Design Guides |

Visual Merchandising 101

Ever noticed a product in a store? How long does it take to spot your favorite brand of peanut butter or that perfect scarf that would go great with your dress? You probably spot the item you’re looking for in no time at all. That’s the goal of the merchandiser and what is referred to as, visual merchandising.

The goal of visual merchandising is to help consumers interact, engage, find, and ultimately buy more products in your retail storefront. A good merchandiser knows not only what you are looking for as a consumer in terms of style, trends, and personal tastes, but they also know that the product, product display, and store layout are crucial to helping you, the consumer, engage with more products. Great visual merchandising will have the consumer excited about touching, trying and buying a particular product.

All this remote micromanagement of a customer’s commercial shopping experience translates into more sales per square footage of retail space and that in a nutshell is what visual merchandising is all about. Let’s break up visual merchandising into some distinct sections so you can get a better grasp on the basics.

The Buyer

Before store owners should begin to consider layout, design, and the branding aspect that goes into visual merchandising, they must first examine their target audience.

Who is the recipient of all your efforts? Do you know them? Do you understand their issues, their insecurities, their desires and their needs?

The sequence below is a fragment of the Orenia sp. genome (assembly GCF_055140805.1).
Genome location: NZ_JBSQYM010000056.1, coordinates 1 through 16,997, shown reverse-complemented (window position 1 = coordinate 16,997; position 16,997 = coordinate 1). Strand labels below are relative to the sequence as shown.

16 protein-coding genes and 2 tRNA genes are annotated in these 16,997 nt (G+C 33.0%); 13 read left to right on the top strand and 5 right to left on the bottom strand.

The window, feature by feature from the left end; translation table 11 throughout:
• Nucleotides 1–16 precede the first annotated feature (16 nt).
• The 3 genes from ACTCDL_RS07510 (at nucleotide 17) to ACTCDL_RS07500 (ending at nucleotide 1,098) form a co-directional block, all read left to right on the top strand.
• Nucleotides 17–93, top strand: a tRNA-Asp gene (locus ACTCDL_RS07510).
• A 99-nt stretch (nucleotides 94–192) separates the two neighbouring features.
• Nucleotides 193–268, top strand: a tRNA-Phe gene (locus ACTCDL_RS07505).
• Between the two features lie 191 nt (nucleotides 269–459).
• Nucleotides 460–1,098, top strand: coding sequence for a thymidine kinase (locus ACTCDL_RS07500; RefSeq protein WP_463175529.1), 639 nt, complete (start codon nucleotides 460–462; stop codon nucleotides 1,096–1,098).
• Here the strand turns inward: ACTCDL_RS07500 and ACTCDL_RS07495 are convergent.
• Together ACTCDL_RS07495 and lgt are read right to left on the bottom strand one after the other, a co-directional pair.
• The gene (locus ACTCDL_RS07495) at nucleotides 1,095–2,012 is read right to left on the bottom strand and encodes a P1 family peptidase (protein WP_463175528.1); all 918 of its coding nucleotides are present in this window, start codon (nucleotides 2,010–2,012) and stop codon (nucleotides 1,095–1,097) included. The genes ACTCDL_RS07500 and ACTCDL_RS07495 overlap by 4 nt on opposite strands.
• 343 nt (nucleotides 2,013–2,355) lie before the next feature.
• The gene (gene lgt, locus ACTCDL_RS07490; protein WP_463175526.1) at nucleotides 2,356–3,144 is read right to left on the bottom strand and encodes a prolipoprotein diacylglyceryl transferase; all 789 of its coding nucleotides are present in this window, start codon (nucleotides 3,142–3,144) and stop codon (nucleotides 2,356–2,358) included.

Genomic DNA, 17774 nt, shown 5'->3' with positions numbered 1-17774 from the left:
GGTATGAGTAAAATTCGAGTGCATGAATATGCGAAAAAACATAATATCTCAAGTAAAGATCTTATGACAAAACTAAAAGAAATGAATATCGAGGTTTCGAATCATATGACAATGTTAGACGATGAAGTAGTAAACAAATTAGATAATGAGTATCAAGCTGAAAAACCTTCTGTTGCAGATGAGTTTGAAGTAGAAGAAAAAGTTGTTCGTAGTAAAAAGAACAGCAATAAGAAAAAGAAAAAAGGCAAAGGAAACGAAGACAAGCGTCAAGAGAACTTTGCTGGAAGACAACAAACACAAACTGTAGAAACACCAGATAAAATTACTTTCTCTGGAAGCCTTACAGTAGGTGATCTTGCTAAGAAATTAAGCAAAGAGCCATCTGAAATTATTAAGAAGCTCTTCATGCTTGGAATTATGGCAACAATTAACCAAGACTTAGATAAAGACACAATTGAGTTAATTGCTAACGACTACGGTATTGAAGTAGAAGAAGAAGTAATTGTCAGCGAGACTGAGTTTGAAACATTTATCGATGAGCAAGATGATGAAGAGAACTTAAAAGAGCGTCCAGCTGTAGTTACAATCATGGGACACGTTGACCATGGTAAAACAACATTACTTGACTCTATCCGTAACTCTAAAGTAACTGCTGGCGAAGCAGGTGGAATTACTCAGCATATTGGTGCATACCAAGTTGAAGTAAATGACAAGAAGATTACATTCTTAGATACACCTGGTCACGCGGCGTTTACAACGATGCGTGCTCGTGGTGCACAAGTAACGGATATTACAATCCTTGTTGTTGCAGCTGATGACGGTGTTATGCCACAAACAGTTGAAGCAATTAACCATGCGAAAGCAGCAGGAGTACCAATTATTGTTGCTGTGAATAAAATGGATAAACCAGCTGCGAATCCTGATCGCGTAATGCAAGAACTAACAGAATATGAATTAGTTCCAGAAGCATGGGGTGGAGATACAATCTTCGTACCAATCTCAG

A great starting point to learn your customer is to ask many questions. Examples include, what products would this customer already own? How do they feel on a daily basis? What music do they like? What celebrities do they admire? What income level are they clustered in?

The key is not to guess but to research. This type of data is readily available online and can be uncovered in great detail working with an exceptional design agency. To better understand your target customers, begin to study your current customers. Everything from Point of Sale customer data to your in-house surveillance system is a precious resource for you to gather more insight.

As you begin to study your current customers and use marketing data and analysis tools, you’ll uncover a lot of similarities between past customers and will be able to formulate a more exact customer avatar.

Product & Packaging Inspiration

After you know your customer inside and out it’s important to look closely at your product development and product packaging. Some of you might be wondering… Marketing is one thing; it’s quantifiable, measurable, observable and adjustable. But fashion or product development is not.